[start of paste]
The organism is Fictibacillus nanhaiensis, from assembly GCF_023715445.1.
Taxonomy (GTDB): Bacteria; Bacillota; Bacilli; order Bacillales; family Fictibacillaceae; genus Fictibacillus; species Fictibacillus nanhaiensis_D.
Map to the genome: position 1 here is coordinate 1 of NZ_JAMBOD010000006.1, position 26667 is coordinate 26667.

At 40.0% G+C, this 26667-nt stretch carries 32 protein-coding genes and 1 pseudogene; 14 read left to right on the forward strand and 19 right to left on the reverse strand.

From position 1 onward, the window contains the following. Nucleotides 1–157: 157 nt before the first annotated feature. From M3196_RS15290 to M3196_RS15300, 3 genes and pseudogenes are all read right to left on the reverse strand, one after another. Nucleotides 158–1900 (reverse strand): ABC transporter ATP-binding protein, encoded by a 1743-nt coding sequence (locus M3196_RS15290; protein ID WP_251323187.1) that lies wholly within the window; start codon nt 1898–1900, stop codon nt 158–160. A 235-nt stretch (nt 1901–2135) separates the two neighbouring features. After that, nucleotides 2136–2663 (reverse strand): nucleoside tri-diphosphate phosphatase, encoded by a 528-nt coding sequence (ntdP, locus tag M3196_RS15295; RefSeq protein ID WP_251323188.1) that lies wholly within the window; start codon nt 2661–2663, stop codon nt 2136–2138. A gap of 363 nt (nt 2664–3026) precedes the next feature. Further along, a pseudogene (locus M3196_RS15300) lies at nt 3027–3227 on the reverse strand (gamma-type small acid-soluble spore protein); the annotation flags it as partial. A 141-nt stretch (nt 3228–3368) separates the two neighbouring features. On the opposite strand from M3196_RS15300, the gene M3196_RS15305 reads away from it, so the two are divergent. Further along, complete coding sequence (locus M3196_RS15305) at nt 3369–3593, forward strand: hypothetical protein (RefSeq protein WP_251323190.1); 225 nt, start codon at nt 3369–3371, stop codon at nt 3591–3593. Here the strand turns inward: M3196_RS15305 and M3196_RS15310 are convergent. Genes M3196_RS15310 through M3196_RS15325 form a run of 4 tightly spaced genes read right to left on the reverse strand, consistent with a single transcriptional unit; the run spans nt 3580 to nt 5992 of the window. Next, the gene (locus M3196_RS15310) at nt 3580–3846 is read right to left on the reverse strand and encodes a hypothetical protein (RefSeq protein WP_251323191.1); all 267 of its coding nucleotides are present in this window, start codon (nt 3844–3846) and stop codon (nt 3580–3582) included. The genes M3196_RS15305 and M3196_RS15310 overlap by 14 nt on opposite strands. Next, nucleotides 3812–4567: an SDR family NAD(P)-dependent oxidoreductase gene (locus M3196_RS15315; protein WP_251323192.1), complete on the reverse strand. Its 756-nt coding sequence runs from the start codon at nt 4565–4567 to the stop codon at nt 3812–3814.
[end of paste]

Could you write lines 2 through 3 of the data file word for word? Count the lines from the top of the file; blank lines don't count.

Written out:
Taxonomy (GTDB): Bacteria; Bacillota; Bacilli; order Bacillales; family Fictibacillaceae; genus Fictibacillus; species Fictibacillus nanhaiensis_D.
Map to the genome: position 1 here is coordinate 1 of NZ_JAMBOD010000006.1, position 26667 is coordinate 26667.